When the Tesla Model S electric vehicle launched in 2012, one of its stand-out features was the enormous central touchscreen in the dashboard that replaced nearly all physical on-board controls. It quickly became a selling point of the car with a simple, elegant user interface, intuitive controls, and even hidden ‘easter eggs’. Although many rivals had used touchscreens for a long time, none were remotely as large as Tesla’s unit.

However, earlier in January, the US’s National Highway Traffic Safety Administration (NHTSA) finally issued a formal letter to Tesla, informing the automaker that it had determined the screens in 2018 and earlier Model S and Model X vehicles posed a safety risk. The risk was centred around the fact the driver would lose some critical safety functionality if the screen or the software driving it failed. In particular, they would no longer be able to operate the demister or the reversing camera, which could potentially lead to an accident. Anecdotal reports told of drivers suddenly unable to access most vehicle functions because their central screen had gone black and become unresponsive.

Sending a letter in this manner is rare because most OEMs opt to issue voluntary recalls for defective parts before having their hand forced by regulators. If Tesla continues to ignore requests to issue a recall, it could lead to legal action being taken against the automaker, which could force it to replace screens en masse, along with doing damage to the automaker’s reputation. The NHTSA said it has gathered more than 12,000 complaints and warranty claims related to Tesla’s touchscreen.

Now, to worsen Tesla’s headache, the Kraftfahrt-Bundesamt (KBA) transport authority in Germany has confirmed that it is investigating possible safety risks posed by Tesla Model S and Model X touchscreens. Tesla has not yet commented on either the US or German investigations but it will likely have little choice to respond if it leads to the threat of legal action.

Automotive grade versus industrial grade

There have been question marks over how appropriate Tesla’s screens were for their intended application for some time. One particularly prominent problem is known as ‘yellow banding’. This issue sees a prominent yellow border develop around the edge of the screen over time. Many commentators noted that this issue was similar to problems observed in a number of consumer electronic devices, typically caused by the screen getting too hot. Tesla began replacing screens free of charge up to the end of 2018 but, since then, has only offered a free ultraviolet ‘healing’ service – it is unclear how successful this fix is, with some owners reporting the screen returning to normal, while others have said the problem remains after the remedy. Some owners in the US have successfully entered arbitration against the automaker to force them to fix the problem.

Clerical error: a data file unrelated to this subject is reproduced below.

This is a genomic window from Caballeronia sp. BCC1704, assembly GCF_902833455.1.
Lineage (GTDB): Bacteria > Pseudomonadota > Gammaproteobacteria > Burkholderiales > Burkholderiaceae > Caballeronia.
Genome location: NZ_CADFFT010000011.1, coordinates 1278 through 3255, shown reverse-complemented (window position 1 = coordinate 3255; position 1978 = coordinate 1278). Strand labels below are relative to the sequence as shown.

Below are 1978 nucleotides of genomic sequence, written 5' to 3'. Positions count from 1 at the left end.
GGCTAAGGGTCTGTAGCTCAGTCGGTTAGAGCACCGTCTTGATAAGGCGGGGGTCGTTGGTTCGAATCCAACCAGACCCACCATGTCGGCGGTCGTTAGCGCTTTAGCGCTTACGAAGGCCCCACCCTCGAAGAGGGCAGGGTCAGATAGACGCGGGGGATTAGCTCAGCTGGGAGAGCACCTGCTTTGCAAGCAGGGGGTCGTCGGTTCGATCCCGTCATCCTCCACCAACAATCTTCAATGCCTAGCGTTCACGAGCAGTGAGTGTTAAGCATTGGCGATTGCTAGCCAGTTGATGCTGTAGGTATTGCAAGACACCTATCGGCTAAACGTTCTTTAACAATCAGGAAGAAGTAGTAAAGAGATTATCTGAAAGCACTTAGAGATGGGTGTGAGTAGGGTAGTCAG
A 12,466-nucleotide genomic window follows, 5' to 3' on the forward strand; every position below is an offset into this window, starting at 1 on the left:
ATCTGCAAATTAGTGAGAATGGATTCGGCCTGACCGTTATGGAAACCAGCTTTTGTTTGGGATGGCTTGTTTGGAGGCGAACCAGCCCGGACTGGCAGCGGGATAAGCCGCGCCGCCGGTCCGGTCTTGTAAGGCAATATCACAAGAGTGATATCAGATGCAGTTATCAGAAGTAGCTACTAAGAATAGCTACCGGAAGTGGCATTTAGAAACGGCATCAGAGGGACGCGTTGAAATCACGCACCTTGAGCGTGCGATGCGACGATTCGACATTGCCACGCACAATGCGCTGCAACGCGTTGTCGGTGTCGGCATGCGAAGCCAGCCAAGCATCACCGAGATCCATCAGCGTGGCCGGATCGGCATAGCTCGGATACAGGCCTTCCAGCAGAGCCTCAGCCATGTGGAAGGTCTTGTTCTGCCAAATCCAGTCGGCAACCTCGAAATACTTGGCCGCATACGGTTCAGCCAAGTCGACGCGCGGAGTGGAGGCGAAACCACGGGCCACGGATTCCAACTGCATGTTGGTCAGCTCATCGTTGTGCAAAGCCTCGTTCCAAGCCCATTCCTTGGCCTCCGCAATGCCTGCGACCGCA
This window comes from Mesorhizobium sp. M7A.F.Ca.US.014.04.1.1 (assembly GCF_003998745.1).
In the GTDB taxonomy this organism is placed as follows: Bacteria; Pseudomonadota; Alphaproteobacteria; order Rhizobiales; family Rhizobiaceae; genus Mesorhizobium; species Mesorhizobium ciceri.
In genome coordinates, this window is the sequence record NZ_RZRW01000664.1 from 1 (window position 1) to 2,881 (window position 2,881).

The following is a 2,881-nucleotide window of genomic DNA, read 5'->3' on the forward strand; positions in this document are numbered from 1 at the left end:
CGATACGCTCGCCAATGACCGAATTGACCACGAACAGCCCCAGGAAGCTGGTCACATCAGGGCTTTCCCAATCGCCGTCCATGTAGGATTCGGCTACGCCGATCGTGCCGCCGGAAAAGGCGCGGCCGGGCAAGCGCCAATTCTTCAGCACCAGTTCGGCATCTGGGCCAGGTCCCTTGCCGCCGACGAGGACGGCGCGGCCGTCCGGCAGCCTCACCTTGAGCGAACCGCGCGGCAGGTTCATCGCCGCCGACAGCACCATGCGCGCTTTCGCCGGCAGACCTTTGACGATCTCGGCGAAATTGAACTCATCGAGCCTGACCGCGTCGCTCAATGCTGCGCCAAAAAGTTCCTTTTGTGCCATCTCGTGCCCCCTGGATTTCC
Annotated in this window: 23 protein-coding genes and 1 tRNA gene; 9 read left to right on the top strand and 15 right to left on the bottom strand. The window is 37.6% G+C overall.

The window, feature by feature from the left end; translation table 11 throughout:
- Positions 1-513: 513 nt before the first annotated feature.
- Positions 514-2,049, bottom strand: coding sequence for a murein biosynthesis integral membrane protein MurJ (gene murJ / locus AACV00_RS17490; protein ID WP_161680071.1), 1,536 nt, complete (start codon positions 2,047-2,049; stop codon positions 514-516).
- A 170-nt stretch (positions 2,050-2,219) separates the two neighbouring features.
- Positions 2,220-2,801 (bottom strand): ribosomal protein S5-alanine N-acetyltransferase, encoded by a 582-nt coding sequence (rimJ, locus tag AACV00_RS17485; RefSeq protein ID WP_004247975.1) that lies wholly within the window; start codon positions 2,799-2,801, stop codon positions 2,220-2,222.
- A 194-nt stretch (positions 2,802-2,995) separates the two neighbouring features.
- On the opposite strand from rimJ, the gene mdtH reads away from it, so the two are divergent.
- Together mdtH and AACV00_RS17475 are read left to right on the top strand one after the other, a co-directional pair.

Tesla opted to fit industrial-grade touchscreens that were more commonly used in industrial and medical applications.

So why are screens in Teslas failing under high heat? As revealed in Ashlee Vance’s biography of Elon Musk, the tech entrepreneur wanted a large central screen in the Model S but nothing like it existed in the automotive supplier space at the time. As a result, Tesla opted to fit industrial-grade touchscreens that were more commonly used in industrial and medical applications. The critical difference here is that thermal and vibrational testing for industrial-grade components is less intense than the testing carried out for automotive-grade units.

In the biography, it is stated that Tesla carried out its own internal tests that showed the industrial-grade screens met its criteria, but years of real-world testing by owners shows that this was insufficient in practice. Dashboards receive an outsized share of the thermal load experienced by the car thanks to being centralized in the cabin, often directly under a sunroof, potentially for hours at a time and, in the case of the Model S, also have HVAC and on-board electronics systems hidden behind them, adding even more heat to the mix. Again, this added weight to the assertion that screens in early Model S and Model X cars were not fit for purpose because they didn’t meet automotive levels of robustness, but were tasked with many critical on-board functions in place of physical controls and switches.

It seems, in its haste to beat rivals to the mark by releasing a car with an enormous central touchscreen, Tesla might have overlooked some of the critical reasons why such a large screen had not yet been invented for automotive-specific applications. If the screens are determined to be too great a safety risk, Tesla might be forced to issue a recall in certain markets. In addition, it will suffer reputational damage because it will be seen to be dragging its feet on a safety-critical issue.

This article first appeared on GlobalData’s research platform, the Automotive Intelligence Center